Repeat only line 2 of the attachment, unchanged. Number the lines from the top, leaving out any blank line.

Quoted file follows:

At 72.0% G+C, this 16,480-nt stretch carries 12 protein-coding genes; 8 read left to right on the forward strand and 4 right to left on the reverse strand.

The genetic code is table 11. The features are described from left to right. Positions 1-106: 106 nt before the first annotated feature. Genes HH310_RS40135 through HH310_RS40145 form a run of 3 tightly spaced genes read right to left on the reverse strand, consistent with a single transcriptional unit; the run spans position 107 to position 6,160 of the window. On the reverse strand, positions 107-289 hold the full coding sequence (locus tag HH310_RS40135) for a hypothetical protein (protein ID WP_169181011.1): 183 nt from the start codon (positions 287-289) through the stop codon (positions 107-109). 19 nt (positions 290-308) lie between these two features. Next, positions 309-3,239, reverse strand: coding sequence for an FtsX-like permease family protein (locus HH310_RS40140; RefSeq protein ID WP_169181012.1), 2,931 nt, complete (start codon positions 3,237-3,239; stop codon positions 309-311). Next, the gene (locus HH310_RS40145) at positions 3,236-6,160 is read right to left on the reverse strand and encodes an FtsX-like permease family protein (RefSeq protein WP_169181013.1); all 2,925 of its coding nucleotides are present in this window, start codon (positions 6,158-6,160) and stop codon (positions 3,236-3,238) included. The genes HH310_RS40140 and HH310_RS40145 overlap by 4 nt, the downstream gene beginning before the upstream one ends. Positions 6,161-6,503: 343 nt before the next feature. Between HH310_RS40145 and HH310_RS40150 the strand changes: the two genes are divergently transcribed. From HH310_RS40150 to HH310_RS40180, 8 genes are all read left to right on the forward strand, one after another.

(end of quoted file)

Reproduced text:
The genetic code is table 11. The features are described from left to right. Positions 1-106: 106 nt before the first annotated feature. Genes HH310_RS40135 through HH310_RS40145 form a run of 3 tightly spaced genes read right to left on the reverse strand, consistent with a single transcriptional unit; the run spans position 107 to position 6,160 of the window. On the reverse strand, positions 107-289 hold the full coding sequence (locus tag HH310_RS40135) for a hypothetical protein (protein ID WP_169181011.1): 183 nt from the start codon (positions 287-289) through the stop codon (positions 107-109). 19 nt (positions 290-308) lie between these two features. Next, positions 309-3,239, reverse strand: coding sequence for an FtsX-like permease family protein (locus HH310_RS40140; RefSeq protein ID WP_169181012.1), 2,931 nt, complete (start codon positions 3,237-3,239; stop codon positions 309-311). Next, the gene (locus HH310_RS40145) at positions 3,236-6,160 is read right to left on the reverse strand and encodes an FtsX-like permease family protein (RefSeq protein WP_169181013.1); all 2,925 of its coding nucleotides are present in this window, start codon (positions 6,158-6,160) and stop codon (positions 3,236-3,238) included. The genes HH310_RS40140 and HH310_RS40145 overlap by 4 nt, the downstream gene beginning before the upstream one ends. Positions 6,161-6,503: 343 nt before the next feature. Between HH310_RS40145 and HH310_RS40150 the strand changes: the two genes are divergently transcribed. From HH310_RS40150 to HH310_RS40180, 8 genes are all read left to right on the forward strand, one after another.